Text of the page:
Identifying Scholarly Resources: Journals

Collage of cover images of various scholarly journals.


Journals are a scholarly type of serial (or periodical): something we subscribe to, rather than buying once. There are other types of serials: popular magazines, newspapers, and trade publications.

The following chart outlines the differences between types of serials.



  • scholarly articles
  • audience: other scholars
  • written by subject experts (scholars), usually researchers publishing their results
  • purpose: advancement of knowledge - not profit
  • subscriptions are sold to research institutions, not available in stores
  • no advertising
  • focused on a specific academic subject or field

Popular magazines

  • audience: the general public
  • writers are hired and paid for articles
  • purpose: profit-making - advertising and sales influence content and design
  • subscriptions sold to individuals, and issues sold in stores
  • may have a specific focus - some are more educational and serious than others


  • audience: general public
  • writers are hired and paid for articles
  • purpose: news, current events, general interest - profit-making
  • subscriptions sold to individuals, issues available in stores
  • no specific subject focus

Trade Publications

  • audience: those employed in a specific field
  • purpose: news, current awareness, professional development
  • usually practical, applied information
  • subscriptions sold to individuals, issues may be available in stores
  • focused on a particular industry/trade/business


Scholarly Journals

It's usually easy to tell a newspaper or trade publication from a journal. Sometimes it's also clear when a magazine is popular (eg. fashion or gossip magazines). But there are times when it's hard to decide if a journal is truly scholarly, because popular magazines can still be educational and informative.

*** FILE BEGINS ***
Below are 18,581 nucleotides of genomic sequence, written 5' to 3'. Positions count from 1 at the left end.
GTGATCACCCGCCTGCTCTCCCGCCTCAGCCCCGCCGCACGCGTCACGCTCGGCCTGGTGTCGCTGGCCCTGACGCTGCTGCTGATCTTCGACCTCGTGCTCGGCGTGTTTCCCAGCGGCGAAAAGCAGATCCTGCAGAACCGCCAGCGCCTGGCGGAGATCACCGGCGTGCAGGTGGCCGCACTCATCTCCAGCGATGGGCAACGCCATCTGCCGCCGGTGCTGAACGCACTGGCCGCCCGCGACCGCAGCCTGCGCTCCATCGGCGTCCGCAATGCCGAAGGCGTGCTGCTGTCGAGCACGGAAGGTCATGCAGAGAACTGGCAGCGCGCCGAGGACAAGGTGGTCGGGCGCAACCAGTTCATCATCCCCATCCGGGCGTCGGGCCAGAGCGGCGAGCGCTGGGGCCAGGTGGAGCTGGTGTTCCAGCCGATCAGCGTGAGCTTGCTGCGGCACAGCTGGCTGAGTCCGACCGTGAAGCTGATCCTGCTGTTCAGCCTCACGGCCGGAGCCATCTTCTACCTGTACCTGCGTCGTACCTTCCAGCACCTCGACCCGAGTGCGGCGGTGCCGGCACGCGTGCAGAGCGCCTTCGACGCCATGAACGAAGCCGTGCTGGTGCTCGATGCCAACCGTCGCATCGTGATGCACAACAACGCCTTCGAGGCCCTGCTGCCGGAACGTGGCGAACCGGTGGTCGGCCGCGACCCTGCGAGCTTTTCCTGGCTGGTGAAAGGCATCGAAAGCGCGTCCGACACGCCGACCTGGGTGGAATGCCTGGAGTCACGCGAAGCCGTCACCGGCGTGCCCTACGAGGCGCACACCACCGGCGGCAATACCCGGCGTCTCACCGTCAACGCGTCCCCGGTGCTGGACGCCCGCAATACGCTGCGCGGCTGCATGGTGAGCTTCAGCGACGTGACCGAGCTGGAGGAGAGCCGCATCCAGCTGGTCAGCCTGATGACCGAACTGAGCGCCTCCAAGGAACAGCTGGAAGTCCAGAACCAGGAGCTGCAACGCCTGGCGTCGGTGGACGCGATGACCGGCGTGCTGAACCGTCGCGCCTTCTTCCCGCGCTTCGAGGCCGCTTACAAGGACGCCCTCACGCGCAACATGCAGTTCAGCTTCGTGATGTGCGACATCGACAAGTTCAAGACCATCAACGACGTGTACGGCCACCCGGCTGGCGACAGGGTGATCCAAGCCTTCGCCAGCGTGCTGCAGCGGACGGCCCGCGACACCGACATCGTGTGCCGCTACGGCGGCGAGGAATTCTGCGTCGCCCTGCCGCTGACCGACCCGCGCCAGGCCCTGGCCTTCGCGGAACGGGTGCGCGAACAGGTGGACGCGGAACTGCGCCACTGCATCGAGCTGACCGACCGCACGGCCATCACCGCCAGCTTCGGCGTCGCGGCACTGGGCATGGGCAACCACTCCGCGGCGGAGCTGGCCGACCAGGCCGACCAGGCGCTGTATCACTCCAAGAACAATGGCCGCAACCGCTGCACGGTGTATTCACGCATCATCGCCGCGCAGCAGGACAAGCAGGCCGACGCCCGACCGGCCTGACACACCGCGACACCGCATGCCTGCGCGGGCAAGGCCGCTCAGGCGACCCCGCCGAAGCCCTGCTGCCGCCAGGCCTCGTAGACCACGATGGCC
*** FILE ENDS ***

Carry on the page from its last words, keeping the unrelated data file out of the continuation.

Is it always wrong to use a non-scholarly journal?

  • No. Sometimes there are excellent reasons for using popular magazines, newspapers, or trade publications, and they may be interesting additions to your research.
  • But it's important that you know when you are choosing a scholarly journal and when you are not. If your research requires scholarly journals, know how to recognize them.

If it's in a scholarly journal, does that automatically make it a scholarly article?    

  • No. Scholarly journals may also include letters and book reviews that are not peer-reviewed. Read these as personal opinion pieces.

Follow these links to learn the criteria for assessing whether a journal is scholarly.

Consider the following parts:

In the end, use your judgement to assess whether a journal is scholarly or not. Use the above criteria to help you decide, but a journal doesn't necessarily need to meet ALL the criteria to be considered scholarly. It may depend on the discipline or your topic/purpose. If in doubt, ask your professor or a librarian for an opinion.


Have you read about the four parts of a journal to consider - Title, Cover, Publisher, Peer-Review Process?

Now try a some examples, and see if you can identify which ones are scholarly.  When you're done, you'll end up back here.

Click to try examples.


This completes the section on scholarly journals. Return to the scholarly resources page or proceed to the next section, on Author Credentials.